On Thursday, Apple asked the Supreme Court to strike down an order that required changes to Apple's App Store rules stemming from an antitrust case brought by Epic Games.
Since 2020, the gaming firm has been in a legal battle with Epic, alleging that Apple's practice of charging up to 30 percent commissions on in-app payments on iPhones and other devices violated U.S. antitrust laws. In 2021, Epic lost on those claims at trial, but a U.S. District Court judge ruled that Apple's practices of banning software developers from telling customers about alternative payment methods violated a California unfair competition law.
After the ruling, the trial court ruled that Apple must change those rules for all developers in its U.S. App Store. The Supreme Court ofAppeals upheld the orders, though they are still on hold until the Supreme Court either makes a decision or declines to hear the case.
Apple on Thursday argued the lower court's decisions violate the U.S. Constitution because they overstep the powers of a federal judge. Apple argued that the trial judge relied on a single developer's case - rather than a broader class of developers - to justify a nationwide ban, without proving that the nation's ban was necessary to remedy the harm caused to Epic.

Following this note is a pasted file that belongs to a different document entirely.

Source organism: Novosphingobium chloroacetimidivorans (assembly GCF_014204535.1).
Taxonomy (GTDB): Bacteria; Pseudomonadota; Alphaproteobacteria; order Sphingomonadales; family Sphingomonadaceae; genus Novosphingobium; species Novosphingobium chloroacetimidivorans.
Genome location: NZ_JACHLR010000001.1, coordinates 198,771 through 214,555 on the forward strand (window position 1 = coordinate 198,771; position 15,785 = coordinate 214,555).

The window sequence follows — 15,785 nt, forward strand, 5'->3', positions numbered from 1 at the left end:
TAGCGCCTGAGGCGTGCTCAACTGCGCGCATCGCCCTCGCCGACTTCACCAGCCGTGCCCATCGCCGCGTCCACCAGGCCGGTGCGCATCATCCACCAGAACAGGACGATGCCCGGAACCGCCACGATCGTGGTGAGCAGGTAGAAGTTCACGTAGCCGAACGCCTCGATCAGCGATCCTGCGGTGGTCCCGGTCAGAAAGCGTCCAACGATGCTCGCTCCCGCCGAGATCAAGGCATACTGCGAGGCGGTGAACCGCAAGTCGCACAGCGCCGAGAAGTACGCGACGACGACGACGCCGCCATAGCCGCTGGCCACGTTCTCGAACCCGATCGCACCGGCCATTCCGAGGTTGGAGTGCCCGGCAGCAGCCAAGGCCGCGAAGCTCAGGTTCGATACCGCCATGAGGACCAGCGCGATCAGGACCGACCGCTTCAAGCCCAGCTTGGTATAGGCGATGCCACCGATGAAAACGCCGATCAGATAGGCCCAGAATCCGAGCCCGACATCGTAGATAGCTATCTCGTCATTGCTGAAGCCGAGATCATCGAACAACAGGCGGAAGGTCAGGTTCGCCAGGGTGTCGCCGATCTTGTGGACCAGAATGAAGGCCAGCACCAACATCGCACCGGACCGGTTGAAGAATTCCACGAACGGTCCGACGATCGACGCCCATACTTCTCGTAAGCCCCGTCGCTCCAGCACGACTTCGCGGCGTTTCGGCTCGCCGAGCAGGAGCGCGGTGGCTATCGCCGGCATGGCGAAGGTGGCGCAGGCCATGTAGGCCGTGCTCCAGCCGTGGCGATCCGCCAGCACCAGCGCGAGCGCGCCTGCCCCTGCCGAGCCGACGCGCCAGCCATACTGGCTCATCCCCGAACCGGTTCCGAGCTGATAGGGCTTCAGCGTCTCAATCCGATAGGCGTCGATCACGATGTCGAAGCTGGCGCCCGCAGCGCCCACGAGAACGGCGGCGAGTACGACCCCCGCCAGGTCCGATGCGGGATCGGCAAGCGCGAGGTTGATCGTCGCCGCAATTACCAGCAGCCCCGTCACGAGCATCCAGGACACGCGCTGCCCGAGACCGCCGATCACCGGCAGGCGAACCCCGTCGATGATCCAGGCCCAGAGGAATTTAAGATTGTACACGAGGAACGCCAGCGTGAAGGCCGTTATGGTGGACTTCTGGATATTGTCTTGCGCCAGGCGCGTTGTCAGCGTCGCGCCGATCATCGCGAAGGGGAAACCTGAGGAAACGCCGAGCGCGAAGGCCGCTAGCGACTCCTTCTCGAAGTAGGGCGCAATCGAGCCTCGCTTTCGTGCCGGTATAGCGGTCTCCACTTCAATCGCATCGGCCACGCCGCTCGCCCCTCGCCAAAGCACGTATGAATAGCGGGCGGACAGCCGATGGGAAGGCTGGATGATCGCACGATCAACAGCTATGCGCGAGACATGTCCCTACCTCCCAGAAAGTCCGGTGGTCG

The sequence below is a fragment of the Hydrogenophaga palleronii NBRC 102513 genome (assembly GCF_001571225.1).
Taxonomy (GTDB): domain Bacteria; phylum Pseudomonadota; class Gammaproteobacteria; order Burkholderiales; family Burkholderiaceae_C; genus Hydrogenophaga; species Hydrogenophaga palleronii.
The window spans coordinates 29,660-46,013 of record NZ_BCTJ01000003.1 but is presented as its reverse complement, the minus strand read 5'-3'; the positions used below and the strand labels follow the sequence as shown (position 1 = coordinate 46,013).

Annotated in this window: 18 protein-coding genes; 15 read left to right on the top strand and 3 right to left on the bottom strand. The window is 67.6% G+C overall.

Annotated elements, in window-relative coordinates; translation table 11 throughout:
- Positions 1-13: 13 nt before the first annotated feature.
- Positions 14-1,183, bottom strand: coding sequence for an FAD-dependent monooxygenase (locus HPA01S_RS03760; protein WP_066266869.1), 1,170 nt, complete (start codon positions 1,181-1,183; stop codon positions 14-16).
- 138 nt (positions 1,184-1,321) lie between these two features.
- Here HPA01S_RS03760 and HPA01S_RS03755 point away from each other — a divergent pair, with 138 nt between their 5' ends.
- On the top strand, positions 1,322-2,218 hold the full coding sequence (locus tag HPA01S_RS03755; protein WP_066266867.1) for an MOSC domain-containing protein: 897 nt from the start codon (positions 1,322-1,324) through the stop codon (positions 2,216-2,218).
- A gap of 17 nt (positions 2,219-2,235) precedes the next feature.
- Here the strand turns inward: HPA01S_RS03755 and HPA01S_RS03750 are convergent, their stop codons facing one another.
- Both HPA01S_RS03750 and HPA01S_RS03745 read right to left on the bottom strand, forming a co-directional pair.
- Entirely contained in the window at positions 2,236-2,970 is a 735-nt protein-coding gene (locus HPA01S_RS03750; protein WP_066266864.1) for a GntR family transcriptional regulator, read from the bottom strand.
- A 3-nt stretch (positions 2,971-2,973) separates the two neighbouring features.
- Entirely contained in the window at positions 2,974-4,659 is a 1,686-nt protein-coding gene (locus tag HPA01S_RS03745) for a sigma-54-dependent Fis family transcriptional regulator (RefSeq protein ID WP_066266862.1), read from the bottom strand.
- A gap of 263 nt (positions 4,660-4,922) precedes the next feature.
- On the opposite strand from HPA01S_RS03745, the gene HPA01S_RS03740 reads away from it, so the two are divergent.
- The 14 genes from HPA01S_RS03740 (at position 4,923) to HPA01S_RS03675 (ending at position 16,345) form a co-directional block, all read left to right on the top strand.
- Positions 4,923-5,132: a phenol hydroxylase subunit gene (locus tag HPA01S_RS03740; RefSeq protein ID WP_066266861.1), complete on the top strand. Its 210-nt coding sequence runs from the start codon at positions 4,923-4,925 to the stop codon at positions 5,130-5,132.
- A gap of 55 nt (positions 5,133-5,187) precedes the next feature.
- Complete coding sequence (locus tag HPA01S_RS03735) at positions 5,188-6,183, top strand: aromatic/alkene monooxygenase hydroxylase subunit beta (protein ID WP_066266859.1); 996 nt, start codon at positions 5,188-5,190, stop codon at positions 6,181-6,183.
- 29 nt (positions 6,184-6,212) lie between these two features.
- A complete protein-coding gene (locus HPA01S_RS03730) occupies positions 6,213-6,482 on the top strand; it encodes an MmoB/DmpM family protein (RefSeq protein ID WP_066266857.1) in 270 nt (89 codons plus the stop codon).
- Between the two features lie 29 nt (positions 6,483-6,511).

'' authority and, unless corrected by this Court, would render universal injunctions the default remedy in single-plaintiff cases challenging a generally applicable policy,' said Apple in its filing with the U.S. Supreme Court.
Epic on Wednesday appealed lower court rulings in the Apple case. The Supreme Court will probably decide whether to hear the case late this year or early next year.